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'NOLA 'til We Die': Meet Krewe, the South's Only Eyewear Line

Racked is no longer publishing. Thank you to everyone who read our work over the years. The archives will remain available here; for new stories, head over to, where our staff is covering consumer culture for The Goods by Vox. You can also see what we’re up to by signing up here.

Introducing New to Know, where we fill you in on the recently-launched lines destined to make waves.

Founder Stirling Barrett's current favorite style, the St. Louis in Black and Oyster.

"New Orleans is known for many things, but style is not necessarily one of them," admits Krewe du Optic founder Stirling Barrett of his hometown, which is also the home base of his year-old eyewear line. Despite that, the 25-year-old is turning out some damn stylish sunglasses (with an optical selection on the way) while holding the distinction of being the only eyewear line rooted in the South. "Being based in New Orleans as opposed to New York City or LA is a challenge, but it's also one of our strongest assets," he continues. "We're able to differentiate ourselves in the market as an outlier. NOLA 'til we die, ya heard?"

Krewe's branding is drenched in city pride. For one, there's the name: "A krewe in New Orleans culture refers to the people that parade together during Carnival to pass a good time and bring joy to the parade-goer. I wanted to take that idea of creative people coming together creating something bigger than themselves and having a good time doing it, and translate that into the culture of Krewe, the company." Frame names reference neighborhoods and streets in the city, and the packaging cites a 1906 photograph of the krewe of Rex Carnival parade. "It's been great—and surprising—to see the frames be received well in the French Quarter, Uptown, and all over this city, but then received equally as well as around the world. When we shipped frames to Australia, I was like, 'Whoa, this is exciting."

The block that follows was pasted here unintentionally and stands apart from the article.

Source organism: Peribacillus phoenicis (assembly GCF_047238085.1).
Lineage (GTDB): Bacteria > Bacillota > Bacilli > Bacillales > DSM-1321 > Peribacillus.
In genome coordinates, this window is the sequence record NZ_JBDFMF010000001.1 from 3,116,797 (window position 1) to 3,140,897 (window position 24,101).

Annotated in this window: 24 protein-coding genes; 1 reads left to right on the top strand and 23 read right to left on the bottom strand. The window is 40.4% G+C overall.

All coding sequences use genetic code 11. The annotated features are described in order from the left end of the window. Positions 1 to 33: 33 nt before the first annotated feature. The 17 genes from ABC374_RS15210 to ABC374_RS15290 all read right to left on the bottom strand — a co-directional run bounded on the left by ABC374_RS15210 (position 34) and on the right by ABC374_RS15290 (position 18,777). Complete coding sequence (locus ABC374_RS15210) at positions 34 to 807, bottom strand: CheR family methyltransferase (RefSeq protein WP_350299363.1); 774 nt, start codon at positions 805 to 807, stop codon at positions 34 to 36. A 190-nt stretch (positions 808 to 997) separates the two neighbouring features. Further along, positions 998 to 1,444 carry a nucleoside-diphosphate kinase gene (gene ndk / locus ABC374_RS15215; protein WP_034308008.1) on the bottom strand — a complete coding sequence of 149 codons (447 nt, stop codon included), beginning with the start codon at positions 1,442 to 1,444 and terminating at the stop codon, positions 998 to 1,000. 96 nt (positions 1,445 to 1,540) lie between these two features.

The collection is comprised of a little over a dozen silhouettes made of Italian acetate, some with metal accents. Colorways vary by style, but include unique finishes like matte tortoise and translucent pastel. There's a confidence in the shapes and color choices that situate them nicely between classic sunnies and far-out fashion frames: They stand out, but don't overwhelm the wearer. Another thing to note? Construction is sturdy, with all of the unsexy but important details—like hinge types—handled with finesse. Prices start in the low to mid-$100 range and top out in the mid-$200s.

Like a lot of good ideas, starting a sunglasses line hit Stirling while he was floating in a friend's pool. "I was thinking about how much I wanted to wear a pair of sunglasses that I had designed," he tells us. "I'm a fine art photographer and artist by training and trade. I love being an artist, but I wanted to work in a field where I could be an entrepreneur at the same time and affect change outside of the art world. After that moment in the pool, my outlet became sunglasses."

· Krewe du Optic [Official Site]
· All New to Know posts [Racked]
· Sunglasses: 12 Under-the-Radar Brands For Keeping Your Cool [Racked]